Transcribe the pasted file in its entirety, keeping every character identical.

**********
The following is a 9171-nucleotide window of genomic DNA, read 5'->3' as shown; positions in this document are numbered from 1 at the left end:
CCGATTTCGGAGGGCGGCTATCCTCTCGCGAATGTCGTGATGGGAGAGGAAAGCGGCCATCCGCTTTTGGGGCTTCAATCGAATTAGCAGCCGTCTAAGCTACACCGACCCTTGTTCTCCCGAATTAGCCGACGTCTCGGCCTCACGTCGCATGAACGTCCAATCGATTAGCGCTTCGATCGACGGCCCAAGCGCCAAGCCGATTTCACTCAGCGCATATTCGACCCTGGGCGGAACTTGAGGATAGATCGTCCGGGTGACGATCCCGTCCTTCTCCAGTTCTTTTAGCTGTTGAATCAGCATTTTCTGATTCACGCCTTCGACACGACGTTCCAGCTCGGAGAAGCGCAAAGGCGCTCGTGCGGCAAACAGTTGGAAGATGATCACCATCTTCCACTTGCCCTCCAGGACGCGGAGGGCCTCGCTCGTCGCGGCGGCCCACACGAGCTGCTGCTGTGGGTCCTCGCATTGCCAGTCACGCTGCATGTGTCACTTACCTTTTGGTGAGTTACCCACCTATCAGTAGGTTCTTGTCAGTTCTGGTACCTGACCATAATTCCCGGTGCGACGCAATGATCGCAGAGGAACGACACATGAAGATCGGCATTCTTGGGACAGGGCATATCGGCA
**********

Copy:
The following is a 9171-nucleotide window of genomic DNA, read 5'->3' as shown; positions in this document are numbered from 1 at the left end:
CCGATTTCGGAGGGCGGCTATCCTCTCGCGAATGTCGTGATGGGAGAGGAAAGCGGCCATCCGCTTTTGGGGCTTCAATCGAATTAGCAGCCGTCTAAGCTACACCGACCCTTGTTCTCCCGAATTAGCCGACGTCTCGGCCTCACGTCGCATGAACGTCCAATCGATTAGCGCTTCGATCGACGGCCCAAGCGCCAAGCCGATTTCACTCAGCGCATATTCGACCCTGGGCGGAACTTGAGGATAGATCGTCCGGGTGACGATCCCGTCCTTCTCCAGTTCTTTTAGCTGTTGAATCAGCATTTTCTGATTCACGCCTTCGACACGACGTTCCAGCTCGGAGAAGCGCAAAGGCGCTCGTGCGGCAAACAGTTGGAAGATGATCACCATCTTCCACTTGCCCTCCAGGACGCGGAGGGCCTCGCTCGTCGCGGCGGCCCACACGAGCTGCTGCTGTGGGTCCTCGCATTGCCAGTCACGCTGCATGTGTCACTTACCTTTTGGTGAGTTACCCACCTATCAGTAGGTTCTTGTCAGTTCTGGTACCTGACCATAATTCCCGGTGCGACGCAATGATCGCAGAGGAACGACACATGAAGATCGGCATTCTTGGGACAGGGCATATCGGCA